Windows 7 / Getting Started

How to Disable Startup Applications Configured Using Group Policy or Logon Scripts

You can use the Group Policy snap-in to disable applications that run at startup. Local Group Policy can be applied to computers, in which case you need to edit the Group Policy settings on the computer that you are troubleshooting. Group Policy objects (GPOs) are frequently applied within AD DS domains, in which case you need to connect to the domain to edit the appropriate policy. Before modifying domain Group Policy settings, you should follow the steps described later in this section to disconnect the computer you are troubleshooting from the network to determine whether the problem is related to domain Group Policy settings.

To disable startup applications by using the Group Policy Management Editor snap-in, follow these steps:

  1. Click Start, type gpedit.msc, and then click OK.
  2. Within either Computer Configuration (for computer-wide startup applications) or User Configuration (for user-specific startup applications), expand Policies, expand Administrative Templates, expand System, and then click Logon.
  3. Double-click Run These Programs At User Logon, which is a Group Policy setting. Next, do one of the following:
    • To disable all startup applications configured by that policy, click Disabled.
    • To selectively disable individual programs that are listed in the computer-specific or user-specific policy, click Show. In the Show Contents dialog box, select a program to disable and then click Remove.

You can change additional Group Policy settings that might help you simplify your computer configuration when you are troubleshooting startup problems by enabling the Do Not Process The Run Once List policy. If you enable this Group Policy setting, the computer ignores the programs listed in the following RunOnce subkeys the next time a user logs on to the computer:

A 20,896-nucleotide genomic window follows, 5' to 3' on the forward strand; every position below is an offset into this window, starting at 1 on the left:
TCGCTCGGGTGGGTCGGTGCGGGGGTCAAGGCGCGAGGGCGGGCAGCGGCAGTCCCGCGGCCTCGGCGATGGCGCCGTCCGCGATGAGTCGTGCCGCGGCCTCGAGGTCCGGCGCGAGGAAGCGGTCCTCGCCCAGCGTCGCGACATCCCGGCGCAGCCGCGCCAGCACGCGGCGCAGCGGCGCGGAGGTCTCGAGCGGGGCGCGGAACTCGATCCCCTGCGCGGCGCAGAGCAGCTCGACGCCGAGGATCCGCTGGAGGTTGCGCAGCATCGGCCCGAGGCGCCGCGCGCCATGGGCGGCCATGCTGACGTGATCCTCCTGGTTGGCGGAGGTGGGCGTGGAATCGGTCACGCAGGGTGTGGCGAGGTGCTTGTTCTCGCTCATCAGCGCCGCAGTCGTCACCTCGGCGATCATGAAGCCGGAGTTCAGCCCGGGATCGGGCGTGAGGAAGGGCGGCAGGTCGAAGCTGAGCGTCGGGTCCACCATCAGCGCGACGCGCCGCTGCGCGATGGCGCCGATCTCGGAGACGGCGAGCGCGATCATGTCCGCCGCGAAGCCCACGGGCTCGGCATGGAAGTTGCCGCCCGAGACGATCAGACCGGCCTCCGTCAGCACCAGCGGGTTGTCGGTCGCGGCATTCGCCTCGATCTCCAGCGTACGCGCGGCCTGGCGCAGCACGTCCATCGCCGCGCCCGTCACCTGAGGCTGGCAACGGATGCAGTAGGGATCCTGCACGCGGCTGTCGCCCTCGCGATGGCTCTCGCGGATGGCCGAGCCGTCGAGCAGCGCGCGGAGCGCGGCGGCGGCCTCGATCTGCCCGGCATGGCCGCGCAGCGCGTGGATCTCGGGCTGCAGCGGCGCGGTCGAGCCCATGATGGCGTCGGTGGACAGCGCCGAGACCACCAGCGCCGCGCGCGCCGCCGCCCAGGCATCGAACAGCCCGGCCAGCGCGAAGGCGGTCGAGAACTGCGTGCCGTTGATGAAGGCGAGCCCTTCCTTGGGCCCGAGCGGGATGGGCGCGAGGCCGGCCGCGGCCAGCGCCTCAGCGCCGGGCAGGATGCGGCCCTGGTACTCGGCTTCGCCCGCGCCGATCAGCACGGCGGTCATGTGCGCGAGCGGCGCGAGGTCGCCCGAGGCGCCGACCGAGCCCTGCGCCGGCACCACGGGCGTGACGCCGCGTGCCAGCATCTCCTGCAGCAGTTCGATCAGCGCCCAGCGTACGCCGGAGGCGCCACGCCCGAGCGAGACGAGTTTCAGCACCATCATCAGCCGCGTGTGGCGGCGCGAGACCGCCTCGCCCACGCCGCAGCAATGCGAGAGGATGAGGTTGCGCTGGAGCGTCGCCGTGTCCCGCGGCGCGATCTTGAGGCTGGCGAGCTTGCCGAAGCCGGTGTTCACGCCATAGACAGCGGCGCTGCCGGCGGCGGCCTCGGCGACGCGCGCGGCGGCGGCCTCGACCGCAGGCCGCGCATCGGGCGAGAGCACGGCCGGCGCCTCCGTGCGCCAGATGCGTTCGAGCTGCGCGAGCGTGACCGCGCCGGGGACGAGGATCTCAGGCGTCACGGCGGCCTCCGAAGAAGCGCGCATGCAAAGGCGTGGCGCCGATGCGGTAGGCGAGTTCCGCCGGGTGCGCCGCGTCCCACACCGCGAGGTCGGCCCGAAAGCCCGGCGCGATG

• HKEY_LOCAL_MACHINE\SOFTWARE\Microsoft\Windows\CurrentVersion\RunOnce
  • HKEY_CURRENT_USER\Software\Microsoft\Windows\CurrentVersion\RunOnce

Additionally, you can enable the Group Policy setting Do Not Process The Legacy Run List to disable the HKEY_LOCAL_MACHINE\SOFTWARE\Microsoft\Windows\CurrentVersion\Run subkey that startup applications might use. The programs listed in this subkey are a customized list of programs that were configured by using the System Policy Editor for Windows NT 4.0 or earlier versions. If you enable this Group Policy setting, Windows ignores the programs listed in this subkey when you start your computer. If you disable or do not configure this Group Policy setting, Windows processes the customized run list that is contained in this registry subkey when you start the computer.

Group Policy changes do not always take effect immediately. You can use the Gpupdate (Gpupdate.exe) tool to refresh local Group Policy changes to computer and user policies. After you refresh the policy, you can use the Group Policy Result (Gpresult.exe) tool to verify that the updated settings are in effect.

Group Policy settings can be applied locally or to an entire domain. To determine how settings are applied to a specific computer, use the Resultant Set Of Policy (Rsop.msc) tool. Then, edit those Group Policy objects to apply a change. For the purpose of isolating the source of the problem, you can prevent Group Policy, logon scripts, roaming user profiles, scheduled tasks, and network-related issues from affecting your troubleshooting by temporarily disabling the network adapter and then logging on by using a local computer account.